The Challenges of Recruiting: Admissions

College coaching is a tough business. Assembling the right team, "coaching 'em up" so they're ready to play, and then actually coaching them in game-time is a hard enough job. The job has become much more difficult in recent years because the NCAA has increased academic standards and requirements. Read inside for an in-depth look at those challenges at USC.

When prospective athletes and their parents take official campus visits and talk about their desire for the athlete to also be challenged academically, in many cases their initial worry isn't about being challenged at the University of South Carolina, it is about meeting the challenge of being admitted. USC coaches have stated privately that USC is one the toughest public universities in the Southeastern Conference to get athletes admitted. Vanderbilt, the only private college of the 12 SEC members, is acknowledged to have the strictest admissions standards overall.

USC head football coach Steve Spurrier created headlines nationwide when he expressed frustration after having recruited and signed two players in the 2007 recruiting class, only to have them not be admitted by USC. The university, at that time, was studying the admissions process for student-athletes, and has since changed their admission procedure to address some of the challenges that coaches and potential student-athletes faced.

After signing this year's recruiting class, Spurrier says the university worked hard so the coaches wouldn't be blindsided by having recruits who had passed the NCAA clearinghouse not be accepted into the university. Some of the recent signing class "have some work to do academically," Spurrier acknowledged, but added, "So do a lot of players everyone has signed. Many players have academic work to do to qualify."

South Carolina Athletic Director Eric Hyman said of the changes, announced shortly after Spurrier's initial statement of frustration, "We were fast approaching bringing this to an acceptable resolution, before it became public, for the university and the athletic department. Coaches are going to know almost immediately whether a student-athlete can be accepted or not."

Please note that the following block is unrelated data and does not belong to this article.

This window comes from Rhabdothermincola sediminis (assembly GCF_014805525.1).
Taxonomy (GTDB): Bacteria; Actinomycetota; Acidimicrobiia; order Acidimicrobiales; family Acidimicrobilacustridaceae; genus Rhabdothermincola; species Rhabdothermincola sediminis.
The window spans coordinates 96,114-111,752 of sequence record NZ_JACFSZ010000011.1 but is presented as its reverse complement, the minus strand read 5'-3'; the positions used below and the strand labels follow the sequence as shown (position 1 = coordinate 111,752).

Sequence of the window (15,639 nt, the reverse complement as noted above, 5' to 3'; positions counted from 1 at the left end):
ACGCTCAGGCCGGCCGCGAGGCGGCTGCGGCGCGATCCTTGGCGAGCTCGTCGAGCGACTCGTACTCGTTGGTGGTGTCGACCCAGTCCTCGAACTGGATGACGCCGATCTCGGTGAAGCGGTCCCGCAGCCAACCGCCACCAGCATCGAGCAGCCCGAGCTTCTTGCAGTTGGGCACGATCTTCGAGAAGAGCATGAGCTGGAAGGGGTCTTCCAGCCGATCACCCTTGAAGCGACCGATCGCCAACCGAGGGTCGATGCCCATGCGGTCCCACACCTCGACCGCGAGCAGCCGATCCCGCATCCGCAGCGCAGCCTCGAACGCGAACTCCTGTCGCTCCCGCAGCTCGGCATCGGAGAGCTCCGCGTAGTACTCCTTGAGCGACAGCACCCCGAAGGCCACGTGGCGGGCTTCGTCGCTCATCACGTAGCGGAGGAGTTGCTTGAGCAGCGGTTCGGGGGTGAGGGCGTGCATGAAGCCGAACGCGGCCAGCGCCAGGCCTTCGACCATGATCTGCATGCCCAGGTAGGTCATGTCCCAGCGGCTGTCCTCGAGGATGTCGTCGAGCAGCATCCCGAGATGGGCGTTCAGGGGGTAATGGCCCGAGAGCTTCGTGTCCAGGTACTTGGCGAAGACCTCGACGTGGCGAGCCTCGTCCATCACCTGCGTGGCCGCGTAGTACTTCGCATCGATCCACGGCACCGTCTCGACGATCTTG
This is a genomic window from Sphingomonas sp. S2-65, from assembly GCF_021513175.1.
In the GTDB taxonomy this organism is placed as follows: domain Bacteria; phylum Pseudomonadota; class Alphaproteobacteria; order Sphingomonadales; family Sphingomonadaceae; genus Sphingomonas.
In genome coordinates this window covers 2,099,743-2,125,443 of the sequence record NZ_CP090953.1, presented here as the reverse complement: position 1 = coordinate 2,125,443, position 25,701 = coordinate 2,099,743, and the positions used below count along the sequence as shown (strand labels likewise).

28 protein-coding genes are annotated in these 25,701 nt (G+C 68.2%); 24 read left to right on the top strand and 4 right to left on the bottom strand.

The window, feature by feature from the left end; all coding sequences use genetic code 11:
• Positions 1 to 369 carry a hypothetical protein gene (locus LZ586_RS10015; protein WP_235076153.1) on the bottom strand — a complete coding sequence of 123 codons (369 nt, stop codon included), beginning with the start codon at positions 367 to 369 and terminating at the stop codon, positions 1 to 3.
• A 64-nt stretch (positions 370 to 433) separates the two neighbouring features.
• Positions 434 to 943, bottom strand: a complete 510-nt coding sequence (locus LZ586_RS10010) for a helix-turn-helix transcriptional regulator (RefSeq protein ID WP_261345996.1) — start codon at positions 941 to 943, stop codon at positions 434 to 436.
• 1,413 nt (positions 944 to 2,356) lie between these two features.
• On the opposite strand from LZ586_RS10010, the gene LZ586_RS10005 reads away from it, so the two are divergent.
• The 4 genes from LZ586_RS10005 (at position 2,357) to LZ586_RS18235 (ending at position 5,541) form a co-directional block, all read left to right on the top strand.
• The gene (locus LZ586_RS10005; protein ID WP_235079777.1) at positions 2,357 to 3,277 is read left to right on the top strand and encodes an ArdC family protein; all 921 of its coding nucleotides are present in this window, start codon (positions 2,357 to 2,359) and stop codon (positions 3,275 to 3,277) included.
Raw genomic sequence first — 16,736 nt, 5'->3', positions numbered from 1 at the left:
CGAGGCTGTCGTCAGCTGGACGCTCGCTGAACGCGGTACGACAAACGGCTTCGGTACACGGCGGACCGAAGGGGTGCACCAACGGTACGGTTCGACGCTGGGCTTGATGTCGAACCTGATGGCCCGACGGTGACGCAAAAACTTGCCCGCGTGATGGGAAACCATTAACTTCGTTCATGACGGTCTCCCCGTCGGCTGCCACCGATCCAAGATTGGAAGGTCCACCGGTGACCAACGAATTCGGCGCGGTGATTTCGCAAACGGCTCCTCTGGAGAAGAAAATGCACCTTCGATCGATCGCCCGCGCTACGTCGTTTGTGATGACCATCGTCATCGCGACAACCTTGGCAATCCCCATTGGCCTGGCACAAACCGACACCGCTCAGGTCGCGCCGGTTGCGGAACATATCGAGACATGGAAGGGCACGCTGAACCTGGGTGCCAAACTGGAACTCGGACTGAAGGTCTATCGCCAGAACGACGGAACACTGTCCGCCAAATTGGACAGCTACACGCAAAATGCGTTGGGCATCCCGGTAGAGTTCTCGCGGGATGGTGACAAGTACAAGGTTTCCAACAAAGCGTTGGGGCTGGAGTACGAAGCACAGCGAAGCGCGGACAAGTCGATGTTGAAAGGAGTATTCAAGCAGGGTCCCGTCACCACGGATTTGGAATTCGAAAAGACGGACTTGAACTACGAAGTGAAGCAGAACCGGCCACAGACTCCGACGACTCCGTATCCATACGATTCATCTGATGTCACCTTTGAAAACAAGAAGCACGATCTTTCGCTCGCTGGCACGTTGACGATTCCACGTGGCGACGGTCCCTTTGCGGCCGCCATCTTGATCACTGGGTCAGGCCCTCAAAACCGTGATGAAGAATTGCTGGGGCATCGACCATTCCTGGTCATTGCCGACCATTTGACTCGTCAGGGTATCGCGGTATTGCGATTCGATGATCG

Hyman continued, "I totally respect the academic mission at USC. In higher education, it is very theoretical. It's all about committees, conversation, discussion and debates. In our arena, it's more bottom line driven; it's more measurable on a day-to day basis. In a theoretical world, I understood what the university was doing, but it really wasn't practical because of the calendars and timelines we faced. We had to do things that fit into our timelines, but be respectful to what the university is trying to achieve."

Hyman said he worked closely with USC provost Mark Becker to accomplish the changes needed. "Dr. Becker really understands the problems. Long before any public discussions, Dr. Becker and I had in-depth conversations about it. He is one of the very few provosts in the country that understands athletics and how it fits into the academic model. The cultures are different. In higher education there is a flow, a balance, a rhythm, and you can't totally disrupt that rhythm in a timeline. That was the challenge, and that was bound to cause some friction."

USC is constantly working to address the academic challenges coaches and athletes face, according to USC's Senior Associate Athletic Director, Val Sheley, who oversees the issue. Two of the major challenges facing athletics are the bar for regular admissions to USC, which is getting higher each year, and the NCAA's stringent Academic Performance Review (APR) that each member institution must meet. Because of those two issues, she stated it is no longer as simple as letting coaches know that recruits have met the NCAA standards for the recruits to be considered.

"Now we carefully consider if they a have a legitimate chance of being able to stay in school and graduate. That's all changed now; the APR has changed all that. Now our teams could receive substantial penalties if their student-athletes lose eligibility or do not stay in school. " Sheley said. "It's a good thing for the institutions to be raising their academic standards, because we need to stay competitive with similar institutions. It's also pulling our athletic standards up too, long term."

USC and its athletic director have received much criticism from athletic supporters over the issue of athletes who had met the NCAA minimum admission standards not being admitted to South Carolina. Sheley responded to the criticism by saying, "The NCAA sets a baseline. With APR being part of the equation now, there will be a cultural change regarding academics, with severe consequences. We have to be more selective now or we will pay for it down the road."